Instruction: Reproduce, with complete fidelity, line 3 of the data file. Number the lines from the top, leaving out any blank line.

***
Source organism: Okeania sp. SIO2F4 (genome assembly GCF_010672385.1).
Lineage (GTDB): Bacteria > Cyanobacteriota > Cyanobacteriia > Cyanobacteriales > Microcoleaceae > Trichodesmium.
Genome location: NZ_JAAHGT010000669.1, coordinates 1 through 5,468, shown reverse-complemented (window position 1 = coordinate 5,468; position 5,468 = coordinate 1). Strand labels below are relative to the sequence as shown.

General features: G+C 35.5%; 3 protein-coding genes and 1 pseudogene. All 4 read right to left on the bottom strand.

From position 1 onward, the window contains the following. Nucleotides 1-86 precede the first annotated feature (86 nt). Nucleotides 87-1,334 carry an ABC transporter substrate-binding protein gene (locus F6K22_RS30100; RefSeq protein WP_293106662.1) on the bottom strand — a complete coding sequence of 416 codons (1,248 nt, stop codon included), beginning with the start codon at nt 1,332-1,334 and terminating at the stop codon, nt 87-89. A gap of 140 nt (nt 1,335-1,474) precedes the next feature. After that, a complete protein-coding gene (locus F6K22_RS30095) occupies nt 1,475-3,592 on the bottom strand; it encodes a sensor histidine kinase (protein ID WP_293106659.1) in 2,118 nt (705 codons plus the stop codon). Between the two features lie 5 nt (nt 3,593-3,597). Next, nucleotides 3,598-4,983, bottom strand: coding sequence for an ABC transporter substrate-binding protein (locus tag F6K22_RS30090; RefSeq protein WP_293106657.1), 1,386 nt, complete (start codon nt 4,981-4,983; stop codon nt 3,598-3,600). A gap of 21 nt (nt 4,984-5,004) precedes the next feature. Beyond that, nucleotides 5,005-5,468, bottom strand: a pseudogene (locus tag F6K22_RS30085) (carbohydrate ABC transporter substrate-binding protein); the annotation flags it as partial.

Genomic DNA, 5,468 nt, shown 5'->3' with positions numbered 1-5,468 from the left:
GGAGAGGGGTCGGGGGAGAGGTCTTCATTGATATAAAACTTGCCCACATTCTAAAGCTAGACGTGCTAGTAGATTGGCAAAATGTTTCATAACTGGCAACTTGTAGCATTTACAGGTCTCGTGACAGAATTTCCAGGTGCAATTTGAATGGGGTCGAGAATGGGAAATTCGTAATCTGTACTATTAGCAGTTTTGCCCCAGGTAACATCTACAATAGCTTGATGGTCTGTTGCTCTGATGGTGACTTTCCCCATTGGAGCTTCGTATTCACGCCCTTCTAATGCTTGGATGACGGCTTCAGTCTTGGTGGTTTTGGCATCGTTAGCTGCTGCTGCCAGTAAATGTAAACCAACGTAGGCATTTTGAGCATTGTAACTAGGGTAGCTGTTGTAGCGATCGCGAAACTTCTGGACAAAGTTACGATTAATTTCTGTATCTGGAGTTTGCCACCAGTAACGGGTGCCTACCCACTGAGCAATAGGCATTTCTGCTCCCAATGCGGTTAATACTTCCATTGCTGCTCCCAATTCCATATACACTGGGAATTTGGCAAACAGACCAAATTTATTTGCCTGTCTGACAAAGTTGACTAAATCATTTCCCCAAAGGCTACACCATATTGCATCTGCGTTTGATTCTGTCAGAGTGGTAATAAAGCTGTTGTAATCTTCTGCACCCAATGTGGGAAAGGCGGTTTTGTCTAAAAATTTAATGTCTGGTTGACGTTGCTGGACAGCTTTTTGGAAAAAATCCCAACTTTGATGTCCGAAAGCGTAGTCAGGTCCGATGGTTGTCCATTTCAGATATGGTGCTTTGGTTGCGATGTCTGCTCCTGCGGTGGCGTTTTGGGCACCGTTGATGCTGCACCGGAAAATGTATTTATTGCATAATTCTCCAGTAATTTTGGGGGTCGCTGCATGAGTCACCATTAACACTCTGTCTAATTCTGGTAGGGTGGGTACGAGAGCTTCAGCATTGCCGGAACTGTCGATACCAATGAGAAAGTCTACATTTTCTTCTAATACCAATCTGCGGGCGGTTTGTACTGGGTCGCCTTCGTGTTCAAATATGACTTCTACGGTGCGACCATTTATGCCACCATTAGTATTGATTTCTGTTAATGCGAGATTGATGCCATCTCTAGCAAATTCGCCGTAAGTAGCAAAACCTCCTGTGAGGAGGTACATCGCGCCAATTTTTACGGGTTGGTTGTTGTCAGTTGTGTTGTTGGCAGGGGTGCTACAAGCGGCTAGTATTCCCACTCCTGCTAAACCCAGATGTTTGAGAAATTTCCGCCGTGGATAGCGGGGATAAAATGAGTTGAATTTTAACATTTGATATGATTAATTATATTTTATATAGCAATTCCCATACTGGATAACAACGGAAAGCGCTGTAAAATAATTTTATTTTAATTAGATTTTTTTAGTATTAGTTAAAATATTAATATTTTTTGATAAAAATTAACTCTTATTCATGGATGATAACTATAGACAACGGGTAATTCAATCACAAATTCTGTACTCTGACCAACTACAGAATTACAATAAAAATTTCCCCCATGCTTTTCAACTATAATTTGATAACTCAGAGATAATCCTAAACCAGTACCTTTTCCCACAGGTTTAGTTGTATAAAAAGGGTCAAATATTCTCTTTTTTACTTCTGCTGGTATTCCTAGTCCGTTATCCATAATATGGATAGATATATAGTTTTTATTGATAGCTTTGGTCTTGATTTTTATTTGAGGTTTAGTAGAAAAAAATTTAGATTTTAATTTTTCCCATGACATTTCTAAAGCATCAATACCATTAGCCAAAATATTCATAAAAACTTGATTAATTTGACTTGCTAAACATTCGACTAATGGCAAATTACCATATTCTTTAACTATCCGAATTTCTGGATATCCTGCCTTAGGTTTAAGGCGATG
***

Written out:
Genome location: NZ_JAAHGT010000669.1, coordinates 1 through 5,468, shown reverse-complemented (window position 1 = coordinate 5,468; position 5,468 = coordinate 1). Strand labels below are relative to the sequence as shown.